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Old Sep 26th, 2006, 05:02 PM
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Thanks for posting the report, I'm enjoying it! Did you make it to Altitude 95 as planned?

John
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Old Sep 26th, 2006, 05:55 PM
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John...We did not make it to finner at Altitude 95. Our reservations were for late in the week, Thursday, and by that time we had pretty much settled into a routine of getting up early and walking all day, retiring in the early evening back at the apartment. Plus, Mom was hesitant about going up in the Tower. She was pretty adamant the first day that she had no interest in "going all the way up there". I did not realiza that she had such a fear of heights so when the time came to decide on having dinner there or not, I gave her the out figuring that she ahd done everything I wanted, I would give her this. To us, it was no great loss as I will explain when I get to Thursday.

Loveitaly...Thanks! We actually laughed a lot and made a lot of great memories. It is hard to convey all of that here but later in the week I am sure you will get the humor. The nettles story is a hoot! (That's in two days on Wednesday)
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Old Sep 26th, 2006, 06:10 PM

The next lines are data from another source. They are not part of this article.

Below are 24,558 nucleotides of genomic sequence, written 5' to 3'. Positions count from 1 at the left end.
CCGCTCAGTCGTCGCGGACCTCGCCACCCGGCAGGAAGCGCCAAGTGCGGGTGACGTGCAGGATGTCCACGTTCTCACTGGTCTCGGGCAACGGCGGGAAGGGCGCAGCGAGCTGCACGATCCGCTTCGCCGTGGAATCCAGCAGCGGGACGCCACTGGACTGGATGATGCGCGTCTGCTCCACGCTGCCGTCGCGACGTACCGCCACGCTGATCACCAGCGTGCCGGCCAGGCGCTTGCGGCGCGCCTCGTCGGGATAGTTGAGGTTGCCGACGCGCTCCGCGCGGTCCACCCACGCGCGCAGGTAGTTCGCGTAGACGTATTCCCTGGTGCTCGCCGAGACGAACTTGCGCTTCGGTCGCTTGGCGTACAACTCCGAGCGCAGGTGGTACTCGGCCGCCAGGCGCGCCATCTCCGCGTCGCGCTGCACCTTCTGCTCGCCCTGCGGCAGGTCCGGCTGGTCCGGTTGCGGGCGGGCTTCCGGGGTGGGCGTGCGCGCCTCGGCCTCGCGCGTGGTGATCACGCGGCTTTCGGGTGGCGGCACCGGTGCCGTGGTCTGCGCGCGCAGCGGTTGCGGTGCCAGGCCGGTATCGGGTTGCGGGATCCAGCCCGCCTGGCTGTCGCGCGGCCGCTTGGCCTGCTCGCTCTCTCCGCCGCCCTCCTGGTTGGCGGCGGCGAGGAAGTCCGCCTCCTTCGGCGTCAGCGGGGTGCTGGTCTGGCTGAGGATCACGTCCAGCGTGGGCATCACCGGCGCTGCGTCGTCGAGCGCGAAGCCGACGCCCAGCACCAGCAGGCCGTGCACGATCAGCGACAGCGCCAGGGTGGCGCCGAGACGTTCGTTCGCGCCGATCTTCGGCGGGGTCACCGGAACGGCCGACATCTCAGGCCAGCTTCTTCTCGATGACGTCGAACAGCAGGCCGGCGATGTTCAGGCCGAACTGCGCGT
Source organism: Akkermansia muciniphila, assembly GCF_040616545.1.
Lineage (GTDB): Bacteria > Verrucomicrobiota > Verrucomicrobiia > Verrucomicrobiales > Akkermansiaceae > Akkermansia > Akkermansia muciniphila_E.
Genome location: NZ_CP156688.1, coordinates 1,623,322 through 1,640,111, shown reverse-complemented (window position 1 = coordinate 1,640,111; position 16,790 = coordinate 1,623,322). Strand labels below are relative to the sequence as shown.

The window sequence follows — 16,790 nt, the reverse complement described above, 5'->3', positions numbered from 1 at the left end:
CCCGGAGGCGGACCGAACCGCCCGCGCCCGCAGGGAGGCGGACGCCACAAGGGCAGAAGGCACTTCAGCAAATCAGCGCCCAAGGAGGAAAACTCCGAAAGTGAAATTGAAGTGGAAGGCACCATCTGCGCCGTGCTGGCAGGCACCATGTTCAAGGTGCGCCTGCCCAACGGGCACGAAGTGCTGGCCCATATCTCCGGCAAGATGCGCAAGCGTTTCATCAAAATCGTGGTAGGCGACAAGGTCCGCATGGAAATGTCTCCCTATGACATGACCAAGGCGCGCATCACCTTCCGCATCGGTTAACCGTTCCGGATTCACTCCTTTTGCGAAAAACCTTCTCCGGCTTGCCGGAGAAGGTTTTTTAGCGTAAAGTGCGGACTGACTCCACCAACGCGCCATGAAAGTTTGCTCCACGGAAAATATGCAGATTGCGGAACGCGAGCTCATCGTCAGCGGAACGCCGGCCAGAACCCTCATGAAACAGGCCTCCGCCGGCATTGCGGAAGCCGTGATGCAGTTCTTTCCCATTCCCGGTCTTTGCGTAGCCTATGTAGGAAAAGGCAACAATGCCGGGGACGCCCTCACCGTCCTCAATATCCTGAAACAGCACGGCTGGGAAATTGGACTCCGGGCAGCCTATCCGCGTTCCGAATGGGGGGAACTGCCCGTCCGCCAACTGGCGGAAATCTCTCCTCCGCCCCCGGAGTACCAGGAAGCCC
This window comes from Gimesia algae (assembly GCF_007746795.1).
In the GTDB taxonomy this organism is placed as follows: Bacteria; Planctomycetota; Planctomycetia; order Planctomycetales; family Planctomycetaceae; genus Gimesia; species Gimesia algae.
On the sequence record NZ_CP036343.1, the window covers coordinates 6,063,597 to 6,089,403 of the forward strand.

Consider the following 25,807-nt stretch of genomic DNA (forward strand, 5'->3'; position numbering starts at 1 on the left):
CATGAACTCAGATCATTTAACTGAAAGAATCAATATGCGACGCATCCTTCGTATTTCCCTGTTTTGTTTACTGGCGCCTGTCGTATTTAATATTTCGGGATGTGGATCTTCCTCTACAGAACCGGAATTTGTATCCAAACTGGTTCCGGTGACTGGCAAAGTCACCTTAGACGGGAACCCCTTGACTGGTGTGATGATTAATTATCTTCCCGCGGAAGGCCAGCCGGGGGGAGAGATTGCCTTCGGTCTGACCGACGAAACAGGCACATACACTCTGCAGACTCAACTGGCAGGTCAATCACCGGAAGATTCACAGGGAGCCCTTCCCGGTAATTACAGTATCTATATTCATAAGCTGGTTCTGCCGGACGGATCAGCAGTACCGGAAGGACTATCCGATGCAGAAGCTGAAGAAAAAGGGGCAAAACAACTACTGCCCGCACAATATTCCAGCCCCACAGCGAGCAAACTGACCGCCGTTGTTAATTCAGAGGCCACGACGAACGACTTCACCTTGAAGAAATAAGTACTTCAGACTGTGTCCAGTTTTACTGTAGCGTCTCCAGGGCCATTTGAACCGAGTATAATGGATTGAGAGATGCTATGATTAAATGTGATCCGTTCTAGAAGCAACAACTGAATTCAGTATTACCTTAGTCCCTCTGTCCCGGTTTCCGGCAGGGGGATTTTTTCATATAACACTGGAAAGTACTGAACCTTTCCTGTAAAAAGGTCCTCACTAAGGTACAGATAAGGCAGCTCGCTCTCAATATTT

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Hi Dejais, I was smiling about your Mom's love for fabric stores. Dejais outside of sewing on a button I can't sew at all (well except for putting up a hem) but I absolutely love fabric stores and like your Mom I can spend hours in them.

One of my fondest days in Florence was during my last visit there. My Italian friend asked if I "minded" if we looked at some fabrics as she needed to have some new window coverings made. Minded, oh noooo, not me! We went from fabric store to fabric store for hours. I was almost giddy from looking at all of the fabrics. Next time I will buy some to have some pillow coverings made for my living room. Wish I had thought of that while swooning in the shops in Florence.

Now..more about your trip with your obviously adorable mother!
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Old Sep 26th, 2006, 06:35 PM
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LoveItaly...I just had to reply and tell you that usually when I travel I fly my mom down to Florida to babysit for my dog. She spends most of her time shopping at the local fabric shops and sewing. When she leaves I always have to give her an extra suitcase to cart her treasures back and usually have to ship a box in addition.

But she does make some lovely things. Her latest craze is quilts and when I returned from Italy last year she had a beautiful quilt with Venetian scenes on it waiting for me. She is a gem!

Well, I have to finish writing so I can post more.
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Old Sep 26th, 2006, 07:10 PM
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Dejais -